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DENVER, CO - JANUARY 13: Veteran Raymond Schwab and his wife Amelia are pictured on January 13, 2016 in Denver, Colorado. Raymond, who suffers PTSD, came to Colorado to use medical marijuana to help treat his PTSD. Because of this the state of Kansas, where he lived, took away his kids. He is fighting to get them back. (Photo by Helen H. Richardson/The Denver Post via Getty Images)
Navy veteran Raymond Schwab and his wife Amelia are fighting the state of Kansas for custody of his children. Photo by Helen H. Richardson/The Denver Post via Getty Images

TOPEKA, Kan. — A veteran is fighting to regain custody of his children after the state of Kansas placed them in the care of child welfare services due to his use of medical marijuana.

Raymond Schwab, a 40-year-old Gulf War veteran, planned to move to Denver from Topeka nine months ago to get treated for his post-traumatic stress and chronic pain. While preparing for the move, the state of Kansas took five of his six children (the family’s oldest is 19) into custody on suspicion of child endangerment in April. Raymond and his wife, Amelia, have only seen them three times since then.

“They’re basically using my kids as a pawn to take away freedoms I fought for,” Raymond said in a report from the Denver Post. “It’s a horrible position to put me in.”

The Post said that Raymond served two years in the Navy from 1994 to 1996 and later qualified for a 50 percent disability rating. He was a Colorado resident when the state legalized medical marijuana and legally acquired his own permit for use.

Raymond and his family reportedly moved to Kansas in 2013 when he took a job at the VA in Topeka working as a benefits agent for his fellow veterans.

“I loved it. I loved my job,” he said of the position. But after two years, Schwab prepared to transfer to a VA job in Denver. As the parents dealt with the move, they arranged for the kids to stay with Amelia’s mother.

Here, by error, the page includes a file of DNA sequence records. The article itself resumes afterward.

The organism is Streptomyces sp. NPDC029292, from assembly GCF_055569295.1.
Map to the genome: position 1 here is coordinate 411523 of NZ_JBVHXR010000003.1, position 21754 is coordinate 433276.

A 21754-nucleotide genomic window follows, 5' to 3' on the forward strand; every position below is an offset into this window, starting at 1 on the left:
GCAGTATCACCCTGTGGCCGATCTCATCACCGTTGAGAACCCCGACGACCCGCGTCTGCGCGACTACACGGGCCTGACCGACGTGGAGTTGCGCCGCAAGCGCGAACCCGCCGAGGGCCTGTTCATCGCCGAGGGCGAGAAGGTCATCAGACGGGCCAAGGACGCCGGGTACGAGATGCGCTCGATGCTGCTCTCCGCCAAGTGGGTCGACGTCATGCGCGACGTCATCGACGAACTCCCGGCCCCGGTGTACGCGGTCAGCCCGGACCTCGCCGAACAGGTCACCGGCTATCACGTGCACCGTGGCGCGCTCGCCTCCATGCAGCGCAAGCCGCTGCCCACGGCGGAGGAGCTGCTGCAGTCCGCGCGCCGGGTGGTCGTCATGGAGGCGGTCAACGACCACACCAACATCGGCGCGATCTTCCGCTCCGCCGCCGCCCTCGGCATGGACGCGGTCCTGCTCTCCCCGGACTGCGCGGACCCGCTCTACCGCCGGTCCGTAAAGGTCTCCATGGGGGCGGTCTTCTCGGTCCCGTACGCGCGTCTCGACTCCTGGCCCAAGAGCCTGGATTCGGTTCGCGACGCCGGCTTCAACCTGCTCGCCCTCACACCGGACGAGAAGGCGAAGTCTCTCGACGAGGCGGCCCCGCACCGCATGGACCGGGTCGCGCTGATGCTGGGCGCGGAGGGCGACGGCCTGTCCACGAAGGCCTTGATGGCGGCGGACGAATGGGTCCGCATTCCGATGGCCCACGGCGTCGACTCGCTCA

After driving 60 miles away from their Kansas home, he received a call saying that his children were in state custody, and that he and his wife needed to appear in an emergency hearing the next day.

Read the full report, and what prompted the investigation at the Denver Post.

Raymond said in order to get his children, the state is demanding that he provide four months of drug-free urine tests.

“What if I didn’t make it through four months?” he told reporters. He worried his condition might take a turn for the worse without cannabis. He said before he used marijuana, his PTSD and chronic pain drove him to alcohol and drug addiction. He became addicted to pain medication, and eventually turned to heroin use.

Raymond told Guardian reporters that he has been sober since he entered rehab in 2011, and that cannabis is the only medication that helps him.

The state’s investigation last April alleged that the Schwabs emotionally abused their five children. Three months later, the allegations were determined to be unsubstantiated, and dismissed.

Raymond told The Guardian he plans to file a lawsuit against the state of Kansas for violation of his constitutional rights.

“They’re holding my kids hostage and threatening to terminate my rights if I don’t seek cannabis-abuse therapy in a state that’s legal. They’re threatening other people with jail time or losing their kids if they speak out, but I will not submit. I’ll take this to the supreme court if I have to.”